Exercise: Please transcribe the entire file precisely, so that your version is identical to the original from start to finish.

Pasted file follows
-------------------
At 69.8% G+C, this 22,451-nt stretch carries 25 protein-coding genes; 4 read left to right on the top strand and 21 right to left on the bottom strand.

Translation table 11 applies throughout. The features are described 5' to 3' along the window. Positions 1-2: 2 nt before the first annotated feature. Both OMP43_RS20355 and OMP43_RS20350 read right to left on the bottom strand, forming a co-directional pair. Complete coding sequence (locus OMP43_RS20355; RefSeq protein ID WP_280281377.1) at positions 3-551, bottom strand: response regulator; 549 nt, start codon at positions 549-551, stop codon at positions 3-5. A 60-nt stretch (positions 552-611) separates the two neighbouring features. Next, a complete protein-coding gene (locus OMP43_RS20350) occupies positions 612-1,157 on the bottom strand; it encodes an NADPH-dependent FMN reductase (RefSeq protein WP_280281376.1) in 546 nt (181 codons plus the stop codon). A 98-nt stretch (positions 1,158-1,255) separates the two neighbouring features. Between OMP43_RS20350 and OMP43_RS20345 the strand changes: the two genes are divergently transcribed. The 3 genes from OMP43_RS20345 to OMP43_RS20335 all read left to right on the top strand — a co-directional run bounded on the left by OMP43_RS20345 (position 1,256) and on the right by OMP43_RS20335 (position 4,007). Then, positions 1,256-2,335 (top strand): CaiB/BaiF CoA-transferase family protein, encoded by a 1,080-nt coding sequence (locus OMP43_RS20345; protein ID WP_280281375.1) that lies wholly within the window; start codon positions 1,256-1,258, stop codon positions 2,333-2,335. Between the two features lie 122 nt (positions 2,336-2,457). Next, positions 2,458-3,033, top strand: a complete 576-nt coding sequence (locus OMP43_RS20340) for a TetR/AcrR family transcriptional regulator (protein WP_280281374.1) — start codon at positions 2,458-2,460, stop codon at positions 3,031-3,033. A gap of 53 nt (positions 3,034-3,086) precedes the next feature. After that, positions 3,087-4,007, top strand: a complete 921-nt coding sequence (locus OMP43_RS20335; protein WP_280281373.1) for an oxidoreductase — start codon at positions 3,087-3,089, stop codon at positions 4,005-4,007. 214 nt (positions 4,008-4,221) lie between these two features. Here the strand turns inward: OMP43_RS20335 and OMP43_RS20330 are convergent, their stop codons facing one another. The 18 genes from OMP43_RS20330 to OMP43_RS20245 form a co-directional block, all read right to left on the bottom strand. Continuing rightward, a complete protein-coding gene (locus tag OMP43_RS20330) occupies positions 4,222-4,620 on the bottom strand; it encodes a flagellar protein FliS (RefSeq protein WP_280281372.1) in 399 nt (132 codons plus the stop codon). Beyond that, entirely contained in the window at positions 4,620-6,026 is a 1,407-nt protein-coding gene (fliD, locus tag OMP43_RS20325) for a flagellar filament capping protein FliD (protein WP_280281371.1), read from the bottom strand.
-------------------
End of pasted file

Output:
At 69.8% G+C, this 22,451-nt stretch carries 25 protein-coding genes; 4 read left to right on the top strand and 21 right to left on the bottom strand.

Translation table 11 applies throughout. The features are described 5' to 3' along the window. Positions 1-2: 2 nt before the first annotated feature. Both OMP43_RS20355 and OMP43_RS20350 read right to left on the bottom strand, forming a co-directional pair. Complete coding sequence (locus OMP43_RS20355; RefSeq protein ID WP_280281377.1) at positions 3-551, bottom strand: response regulator; 549 nt, start codon at positions 549-551, stop codon at positions 3-5. A 60-nt stretch (positions 552-611) separates the two neighbouring features. Next, a complete protein-coding gene (locus OMP43_RS20350) occupies positions 612-1,157 on the bottom strand; it encodes an NADPH-dependent FMN reductase (RefSeq protein WP_280281376.1) in 546 nt (181 codons plus the stop codon). A 98-nt stretch (positions 1,158-1,255) separates the two neighbouring features. Between OMP43_RS20350 and OMP43_RS20345 the strand changes: the two genes are divergently transcribed. The 3 genes from OMP43_RS20345 to OMP43_RS20335 all read left to right on the top strand — a co-directional run bounded on the left by OMP43_RS20345 (position 1,256) and on the right by OMP43_RS20335 (position 4,007). Then, positions 1,256-2,335 (top strand): CaiB/BaiF CoA-transferase family protein, encoded by a 1,080-nt coding sequence (locus OMP43_RS20345; protein ID WP_280281375.1) that lies wholly within the window; start codon positions 1,256-1,258, stop codon positions 2,333-2,335. Between the two features lie 122 nt (positions 2,336-2,457). Next, positions 2,458-3,033, top strand: a complete 576-nt coding sequence (locus OMP43_RS20340) for a TetR/AcrR family transcriptional regulator (protein WP_280281374.1) — start codon at positions 2,458-2,460, stop codon at positions 3,031-3,033. A gap of 53 nt (positions 3,034-3,086) precedes the next feature. After that, positions 3,087-4,007, top strand: a complete 921-nt coding sequence (locus OMP43_RS20335; protein WP_280281373.1) for an oxidoreductase — start codon at positions 3,087-3,089, stop codon at positions 4,005-4,007. 214 nt (positions 4,008-4,221) lie between these two features. Here the strand turns inward: OMP43_RS20335 and OMP43_RS20330 are convergent, their stop codons facing one another. The 18 genes from OMP43_RS20330 to OMP43_RS20245 form a co-directional block, all read right to left on the bottom strand. Continuing rightward, a complete protein-coding gene (locus tag OMP43_RS20330) occupies positions 4,222-4,620 on the bottom strand; it encodes a flagellar protein FliS (RefSeq protein WP_280281372.1) in 399 nt (132 codons plus the stop codon). Beyond that, entirely contained in the window at positions 4,620-6,026 is a 1,407-nt protein-coding gene (fliD, locus tag OMP43_RS20325) for a flagellar filament capping protein FliD (protein WP_280281371.1), read from the bottom strand.